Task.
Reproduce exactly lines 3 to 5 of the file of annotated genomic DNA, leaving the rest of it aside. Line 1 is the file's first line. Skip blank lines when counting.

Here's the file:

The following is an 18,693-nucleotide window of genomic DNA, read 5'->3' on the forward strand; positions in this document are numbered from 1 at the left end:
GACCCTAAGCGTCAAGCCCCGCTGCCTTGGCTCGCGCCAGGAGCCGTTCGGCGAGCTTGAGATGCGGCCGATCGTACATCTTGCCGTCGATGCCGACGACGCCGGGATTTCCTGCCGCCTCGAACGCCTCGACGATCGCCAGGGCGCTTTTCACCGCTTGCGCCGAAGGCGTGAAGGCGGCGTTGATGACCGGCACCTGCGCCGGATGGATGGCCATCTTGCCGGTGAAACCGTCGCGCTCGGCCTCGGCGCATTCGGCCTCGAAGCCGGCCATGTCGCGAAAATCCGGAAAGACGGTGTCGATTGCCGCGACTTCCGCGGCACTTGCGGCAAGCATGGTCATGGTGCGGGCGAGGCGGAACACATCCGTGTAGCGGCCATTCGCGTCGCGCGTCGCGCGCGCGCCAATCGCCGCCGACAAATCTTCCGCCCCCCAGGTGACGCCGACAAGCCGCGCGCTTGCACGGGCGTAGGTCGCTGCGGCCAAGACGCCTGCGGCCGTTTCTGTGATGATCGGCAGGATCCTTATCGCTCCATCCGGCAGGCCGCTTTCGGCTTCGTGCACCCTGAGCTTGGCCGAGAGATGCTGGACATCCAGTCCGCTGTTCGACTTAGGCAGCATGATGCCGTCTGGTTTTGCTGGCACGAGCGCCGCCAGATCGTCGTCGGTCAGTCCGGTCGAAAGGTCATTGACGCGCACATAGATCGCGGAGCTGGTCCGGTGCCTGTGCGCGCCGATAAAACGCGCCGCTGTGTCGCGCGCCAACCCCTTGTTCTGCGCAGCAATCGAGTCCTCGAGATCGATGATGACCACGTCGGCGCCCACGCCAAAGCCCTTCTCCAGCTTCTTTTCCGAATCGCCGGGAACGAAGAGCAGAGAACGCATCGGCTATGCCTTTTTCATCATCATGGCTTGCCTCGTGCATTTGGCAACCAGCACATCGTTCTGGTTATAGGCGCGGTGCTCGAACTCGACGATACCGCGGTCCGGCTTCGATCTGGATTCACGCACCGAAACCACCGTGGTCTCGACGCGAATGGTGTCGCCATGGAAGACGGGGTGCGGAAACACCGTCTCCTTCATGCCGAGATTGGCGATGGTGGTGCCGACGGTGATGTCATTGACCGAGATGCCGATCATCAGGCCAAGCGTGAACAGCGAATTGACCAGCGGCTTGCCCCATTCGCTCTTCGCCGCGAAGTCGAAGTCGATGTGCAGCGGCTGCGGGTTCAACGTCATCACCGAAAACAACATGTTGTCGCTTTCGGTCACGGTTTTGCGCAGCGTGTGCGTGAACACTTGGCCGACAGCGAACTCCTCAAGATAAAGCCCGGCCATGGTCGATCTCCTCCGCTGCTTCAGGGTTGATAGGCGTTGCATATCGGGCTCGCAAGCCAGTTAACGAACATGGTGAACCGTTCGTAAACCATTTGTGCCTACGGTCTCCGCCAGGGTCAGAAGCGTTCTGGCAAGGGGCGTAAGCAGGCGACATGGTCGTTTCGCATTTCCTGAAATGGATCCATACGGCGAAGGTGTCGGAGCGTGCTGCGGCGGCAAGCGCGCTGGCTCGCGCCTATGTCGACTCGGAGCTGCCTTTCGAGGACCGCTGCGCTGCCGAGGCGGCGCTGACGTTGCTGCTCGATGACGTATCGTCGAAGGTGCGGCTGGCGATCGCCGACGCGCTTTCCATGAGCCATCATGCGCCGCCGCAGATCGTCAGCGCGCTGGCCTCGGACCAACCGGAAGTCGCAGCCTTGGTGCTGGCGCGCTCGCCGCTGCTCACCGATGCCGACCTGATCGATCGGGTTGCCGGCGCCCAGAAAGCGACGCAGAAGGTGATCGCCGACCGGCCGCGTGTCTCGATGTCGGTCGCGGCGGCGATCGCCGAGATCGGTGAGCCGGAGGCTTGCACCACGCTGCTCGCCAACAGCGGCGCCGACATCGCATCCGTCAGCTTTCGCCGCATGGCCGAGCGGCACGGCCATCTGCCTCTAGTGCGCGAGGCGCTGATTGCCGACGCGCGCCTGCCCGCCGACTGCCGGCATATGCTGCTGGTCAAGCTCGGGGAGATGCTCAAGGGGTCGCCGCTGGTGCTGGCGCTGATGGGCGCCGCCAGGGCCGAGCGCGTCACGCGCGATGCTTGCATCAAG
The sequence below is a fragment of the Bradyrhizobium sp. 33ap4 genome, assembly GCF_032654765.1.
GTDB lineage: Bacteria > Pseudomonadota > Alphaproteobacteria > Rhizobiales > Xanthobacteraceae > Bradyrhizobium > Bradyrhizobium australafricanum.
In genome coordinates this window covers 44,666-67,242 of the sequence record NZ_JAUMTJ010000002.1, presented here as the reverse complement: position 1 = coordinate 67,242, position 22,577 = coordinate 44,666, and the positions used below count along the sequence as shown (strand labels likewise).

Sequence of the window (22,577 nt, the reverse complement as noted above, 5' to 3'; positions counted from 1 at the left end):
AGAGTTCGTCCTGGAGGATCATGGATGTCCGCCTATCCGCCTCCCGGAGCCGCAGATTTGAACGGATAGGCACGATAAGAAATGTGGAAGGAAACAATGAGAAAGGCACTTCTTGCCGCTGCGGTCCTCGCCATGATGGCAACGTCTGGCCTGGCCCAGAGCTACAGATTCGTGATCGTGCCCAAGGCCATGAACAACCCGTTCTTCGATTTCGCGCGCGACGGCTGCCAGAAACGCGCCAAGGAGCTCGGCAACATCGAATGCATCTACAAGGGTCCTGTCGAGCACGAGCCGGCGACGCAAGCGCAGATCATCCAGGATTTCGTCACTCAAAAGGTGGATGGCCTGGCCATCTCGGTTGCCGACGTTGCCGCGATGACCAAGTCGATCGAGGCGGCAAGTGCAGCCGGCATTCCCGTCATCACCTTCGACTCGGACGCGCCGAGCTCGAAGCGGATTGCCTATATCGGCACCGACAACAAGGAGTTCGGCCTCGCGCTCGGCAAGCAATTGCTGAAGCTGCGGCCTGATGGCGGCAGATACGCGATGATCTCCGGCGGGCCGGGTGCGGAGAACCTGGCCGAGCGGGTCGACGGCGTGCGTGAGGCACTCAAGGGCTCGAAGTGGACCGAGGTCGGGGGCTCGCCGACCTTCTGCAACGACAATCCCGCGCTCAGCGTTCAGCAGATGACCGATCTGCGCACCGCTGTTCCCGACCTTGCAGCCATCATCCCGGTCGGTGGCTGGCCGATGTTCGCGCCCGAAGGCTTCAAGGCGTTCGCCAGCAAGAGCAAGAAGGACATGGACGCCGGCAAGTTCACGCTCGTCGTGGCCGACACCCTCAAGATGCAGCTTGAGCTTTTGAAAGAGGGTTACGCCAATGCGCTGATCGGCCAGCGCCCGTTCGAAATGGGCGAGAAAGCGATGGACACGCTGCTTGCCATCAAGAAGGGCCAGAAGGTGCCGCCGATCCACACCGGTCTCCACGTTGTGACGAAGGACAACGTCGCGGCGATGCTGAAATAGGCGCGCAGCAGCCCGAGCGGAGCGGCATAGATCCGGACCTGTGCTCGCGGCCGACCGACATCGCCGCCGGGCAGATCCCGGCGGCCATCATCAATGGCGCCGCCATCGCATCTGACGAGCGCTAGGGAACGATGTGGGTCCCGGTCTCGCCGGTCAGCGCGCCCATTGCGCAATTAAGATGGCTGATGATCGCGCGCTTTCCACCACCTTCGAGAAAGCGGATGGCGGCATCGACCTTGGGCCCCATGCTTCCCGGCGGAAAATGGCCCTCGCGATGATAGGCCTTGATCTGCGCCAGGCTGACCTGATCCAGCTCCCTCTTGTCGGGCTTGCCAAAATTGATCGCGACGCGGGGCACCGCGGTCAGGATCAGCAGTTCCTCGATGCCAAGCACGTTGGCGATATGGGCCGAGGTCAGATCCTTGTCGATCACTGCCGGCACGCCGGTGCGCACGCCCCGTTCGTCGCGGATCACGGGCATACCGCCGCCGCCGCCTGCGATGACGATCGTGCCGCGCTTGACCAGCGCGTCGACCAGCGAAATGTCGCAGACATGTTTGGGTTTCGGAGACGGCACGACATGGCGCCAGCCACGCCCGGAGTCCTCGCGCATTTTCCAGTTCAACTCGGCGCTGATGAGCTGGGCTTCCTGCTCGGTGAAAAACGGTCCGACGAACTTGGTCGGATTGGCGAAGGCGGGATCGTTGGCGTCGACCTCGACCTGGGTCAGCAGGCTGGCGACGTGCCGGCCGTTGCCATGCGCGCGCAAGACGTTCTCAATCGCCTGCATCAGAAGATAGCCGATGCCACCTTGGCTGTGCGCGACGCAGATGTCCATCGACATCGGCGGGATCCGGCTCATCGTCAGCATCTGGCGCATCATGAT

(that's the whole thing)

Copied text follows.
The sequence below is a fragment of the Bradyrhizobium sp. 33ap4 genome, assembly GCF_032654765.1.
GTDB lineage: Bacteria > Pseudomonadota > Alphaproteobacteria > Rhizobiales > Xanthobacteraceae > Bradyrhizobium > Bradyrhizobium australafricanum.
In genome coordinates this window covers 44,666-67,242 of the sequence record NZ_JAUMTJ010000002.1, presented here as the reverse complement: position 1 = coordinate 67,242, position 22,577 = coordinate 44,666, and the positions used below count along the sequence as shown (strand labels likewise).